The Unapologetic Mathematician

Mathematics for the interested outsider

Infinite Products, Part 2

After all of yesterday’s definitions, we continue examining the countably infinite product of a sequence \{(X_n,\mathcal{S}_n,\mu_n)\} of totally finite measure spaces such that each \mu_n(X_n)=1.

If m and n are positive integers with m<n, it may happen that a non-empty subset E\subseteq X is both a \{1,\dots,m\}-cylinder and a \{1,\dots,n\}-cylinder. By yesterday’s result, we find that we can write both E=A\times X^{(m)} and E=B\times X^{(n)} for some subsets A\subseteq X_1\times\dots\times X_m and B\subseteq X_1\times\dots\times X_n. But we can rewrite the first of these equations as E=(A\times X_{m+1}\times\dots\times X_n)\times X^{(n)}, and thus we conclude that B=A\times X_{m+1}\times\dots\times X_n.

If E is measurable, then both A and B are measurable. We calculate

\displaystyle\begin{aligned}\left[\mu_1\times\dots\times\mu_n\right](B)&=\left[\mu_1\times\dots\times\mu_n\right](A\times X_{m+1}\times\dots\times X_n)\\&=\left[\mu_1\times\dots\times\mu_m\right](A)\mu_{m+1}(X_{m+1})\dots\mu_n(X_n)\\&=\left[\mu_1\times\dots\times\mu_m\right](A)\end{aligned}

using the normalization of all the measures \mu_i(X_i)=1. It follows that we can define a set function \mu unambiguously on each measurable \{1,\dots,n\}-cylinder A\times X^{(n)} by the equation

\displaystyle\mu\left(A\times X^{(n)}\right)=\left[\mu_1\times\dots\times\mu_n\right](A)

Since every measurable rectangle E is the product of a sequence \{A_i\} with all but finitely many A_i=X_i, we can choose a large enough n so that A_i=X_i for all i>n. Then E is a \{1,\dots,n\}-cylinder, and \mu is defined on all measurable rectangles. It’s straightforward to see that \mu is finite, non-negative, and finitely additive where it’s defined.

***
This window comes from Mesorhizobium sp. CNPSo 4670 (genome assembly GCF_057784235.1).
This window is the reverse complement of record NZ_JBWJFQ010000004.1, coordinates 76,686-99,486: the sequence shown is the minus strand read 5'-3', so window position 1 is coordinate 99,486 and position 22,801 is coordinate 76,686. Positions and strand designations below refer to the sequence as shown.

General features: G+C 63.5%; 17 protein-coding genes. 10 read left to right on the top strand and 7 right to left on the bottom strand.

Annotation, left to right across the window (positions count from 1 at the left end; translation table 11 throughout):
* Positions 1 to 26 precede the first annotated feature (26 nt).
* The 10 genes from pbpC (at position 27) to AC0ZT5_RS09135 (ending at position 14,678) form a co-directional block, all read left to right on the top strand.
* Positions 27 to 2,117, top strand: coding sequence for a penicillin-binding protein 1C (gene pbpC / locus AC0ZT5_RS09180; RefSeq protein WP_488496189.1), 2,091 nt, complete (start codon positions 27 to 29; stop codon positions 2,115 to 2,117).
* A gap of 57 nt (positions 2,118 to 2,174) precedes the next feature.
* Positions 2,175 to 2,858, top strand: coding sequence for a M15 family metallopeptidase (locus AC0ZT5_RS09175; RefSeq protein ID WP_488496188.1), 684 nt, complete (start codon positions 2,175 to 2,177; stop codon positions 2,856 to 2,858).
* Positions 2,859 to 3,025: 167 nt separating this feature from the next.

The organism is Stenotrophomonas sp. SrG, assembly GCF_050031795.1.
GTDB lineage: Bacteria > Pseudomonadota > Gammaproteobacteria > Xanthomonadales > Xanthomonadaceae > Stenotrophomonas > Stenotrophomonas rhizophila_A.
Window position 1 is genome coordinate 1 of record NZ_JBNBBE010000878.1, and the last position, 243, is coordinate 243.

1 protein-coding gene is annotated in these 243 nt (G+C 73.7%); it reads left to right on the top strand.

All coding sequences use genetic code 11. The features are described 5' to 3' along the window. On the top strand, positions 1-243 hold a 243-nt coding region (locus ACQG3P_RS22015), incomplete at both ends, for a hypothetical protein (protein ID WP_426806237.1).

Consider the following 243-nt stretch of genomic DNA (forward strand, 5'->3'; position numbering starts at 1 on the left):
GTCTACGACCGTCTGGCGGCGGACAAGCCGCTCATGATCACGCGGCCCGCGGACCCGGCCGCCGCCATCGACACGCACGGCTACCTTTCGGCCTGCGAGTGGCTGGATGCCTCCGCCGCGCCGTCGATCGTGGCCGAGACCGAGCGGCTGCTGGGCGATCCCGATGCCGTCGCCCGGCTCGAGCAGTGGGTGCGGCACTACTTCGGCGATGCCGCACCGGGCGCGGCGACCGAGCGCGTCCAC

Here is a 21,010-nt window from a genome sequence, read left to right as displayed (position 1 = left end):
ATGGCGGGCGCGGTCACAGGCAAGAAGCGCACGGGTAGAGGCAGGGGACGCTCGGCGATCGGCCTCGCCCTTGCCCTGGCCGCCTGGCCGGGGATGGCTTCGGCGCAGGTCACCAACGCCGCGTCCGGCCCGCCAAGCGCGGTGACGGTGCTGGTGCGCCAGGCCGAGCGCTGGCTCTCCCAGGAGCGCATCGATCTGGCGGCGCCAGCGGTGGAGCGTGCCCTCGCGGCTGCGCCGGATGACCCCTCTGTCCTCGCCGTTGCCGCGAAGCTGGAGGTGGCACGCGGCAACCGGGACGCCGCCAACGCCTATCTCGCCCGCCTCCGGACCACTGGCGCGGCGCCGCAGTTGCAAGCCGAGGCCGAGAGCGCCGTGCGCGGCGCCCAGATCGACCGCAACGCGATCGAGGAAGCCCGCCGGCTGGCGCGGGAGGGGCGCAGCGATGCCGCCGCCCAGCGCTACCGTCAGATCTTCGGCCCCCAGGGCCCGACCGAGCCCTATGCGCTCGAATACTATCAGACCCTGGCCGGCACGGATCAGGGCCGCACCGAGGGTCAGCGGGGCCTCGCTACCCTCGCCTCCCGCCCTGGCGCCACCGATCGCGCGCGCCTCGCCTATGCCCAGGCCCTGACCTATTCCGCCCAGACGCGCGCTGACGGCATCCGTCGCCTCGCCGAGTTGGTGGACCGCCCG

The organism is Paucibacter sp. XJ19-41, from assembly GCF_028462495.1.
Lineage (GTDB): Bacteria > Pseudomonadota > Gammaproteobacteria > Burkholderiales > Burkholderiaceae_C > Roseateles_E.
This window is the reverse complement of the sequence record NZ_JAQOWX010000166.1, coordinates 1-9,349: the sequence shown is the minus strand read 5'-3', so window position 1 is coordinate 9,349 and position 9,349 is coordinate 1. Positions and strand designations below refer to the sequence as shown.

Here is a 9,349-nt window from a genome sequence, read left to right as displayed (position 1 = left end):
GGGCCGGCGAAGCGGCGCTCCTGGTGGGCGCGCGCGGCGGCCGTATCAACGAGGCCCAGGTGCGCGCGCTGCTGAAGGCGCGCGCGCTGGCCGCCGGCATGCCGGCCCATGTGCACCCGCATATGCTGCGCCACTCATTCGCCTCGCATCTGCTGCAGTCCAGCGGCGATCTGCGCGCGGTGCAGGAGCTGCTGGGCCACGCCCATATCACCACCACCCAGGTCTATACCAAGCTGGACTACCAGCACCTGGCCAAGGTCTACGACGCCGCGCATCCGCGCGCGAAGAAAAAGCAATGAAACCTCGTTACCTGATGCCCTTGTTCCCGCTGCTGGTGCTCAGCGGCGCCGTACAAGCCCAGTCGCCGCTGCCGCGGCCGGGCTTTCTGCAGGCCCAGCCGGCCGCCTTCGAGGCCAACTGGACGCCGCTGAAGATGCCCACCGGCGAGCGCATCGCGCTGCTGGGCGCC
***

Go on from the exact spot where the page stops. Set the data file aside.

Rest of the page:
We define the analogue of \mu in X^{(n)} by \mu^{(n)}. If \mu is defined on a cylinder E then \mu^{(n)} will be defined on each section E(x_1,\dots,x_n), and we find that

\displaystyle\mu(E)=\int\cdots\int\mu^{(n)}\left(E(x_1,\dots,x_n\right)\,d\mu_1(x_1)\cdots\,d\mu_n(x_n)

So now, if \{(X_n,\mathcal{S}_n,\mu_n)\} is a sequence of totally finite measure spaces with \mu_n(X_n)=1 for all n, then there exists a unique measure \mu defined on the countably infinite product of the measure spaces \{(X_n,\mathcal{S}_n)\} so that for every measurable E\subseteq X of the form A\times X^{(n)} we have

\displaystyle\mu(E)=\left[\mu_1\times\dots\times\mu_n\right](A)

This measure \mu is called the product of the measures \{\mu_n\}.

From what we know about continuity, we just have to show that \mu is continuous from above at \emptyset to show that it’s a measure. That is, if \{E_n\} is a decreasing sequence of cylinders on which \mu is defined so that 0<\epsilon\leq\mu(E_j) for all j, then the countable intersection of the E_j is non-empty.

For each j we define the set

\displaystyle F_j=\left\{x_1\in X_1\bigg\vert\mu^{(1)}(E_j(x_1))>\frac{\epsilon}{2}\right\}

We then find that

\displaystyle\begin{aligned}\mu(E_j)&=\int\mu^{(1)}(E_j(x_1))\,d\mu_1(x_1)\\&=\int\limits_{F_j}\mu^{(1)}(E_j(x_1))\,d\mu_1(x_1)+\int\limits_{F_j^c}\mu^{(1)}(E_j(x_1))\,d\mu_1(x_1)\end{aligned}

and so \mu(E_j)\leq\mu(F_j)+\frac{\epsilon}{2}. Therefore, \mu_1(F_j)\geq\frac{\epsilon}{2}.

Now F_j is a decreasing sequence of measurable subsets of X_1, which is bounded in measure away from zero. And so by the continuity of the measure \mu_1, we conclude that there is at least one point \bar{x}_1 in their intersection. That is, \mu^{(1)}(E_j(\bar{x}_1))\geq\frac{\epsilon}{2} for all j.

But now everything we’ve said about X is true as well for X^{(1)}. We can thus replace the sequence \{E_j\} with the sequence \{E_j(\bar{x}_1)\}, and the bound \epsilon with the bound \frac{\epsilon}{2}. We then find a point \bar{x}_2\in X_2 so that \mu^{(2)}(E_j(\bar{x}_1,\bar{x}_2))\geq\frac{\epsilon}{4} for all j. We can repeat this process to find a sequence (\bar{x}_1,\bar{x}_2,\dots) with \bar{x}_n\in X_n, such that

\displaystyle\mu^{(n)}(E_j(\bar{x}_1,\dots,\bar{x}_n))\geq\frac{\epsilon}{2^n}

for all j.

I say that this sequence belongs to all the E_j. Indeed, given any of them, choose the n so that E_j is a \{1,\dots,n\}-cylinder. We know that \mu^{(n)}(E_j(\bar{x}_1,\dots,\bar{x}_n))>0, and so there must be at least one point (x_1,x_2,\dots)\in E_j with x_i=\bar{x}_i for all i from 1 to n. But then, since E_j is a \{1,\dots,n\}-cylinder, it must contain the point (\bar{x}_1,\bar{x}_2,\dots).

Thus, as asserted, the intersection of the E_j is nonempty, and so \mu is continuous from above at \emptyset, and is thus a measure.

July 30, 2010 Posted by | Analysis, Measure Theory | Leave a comment

   

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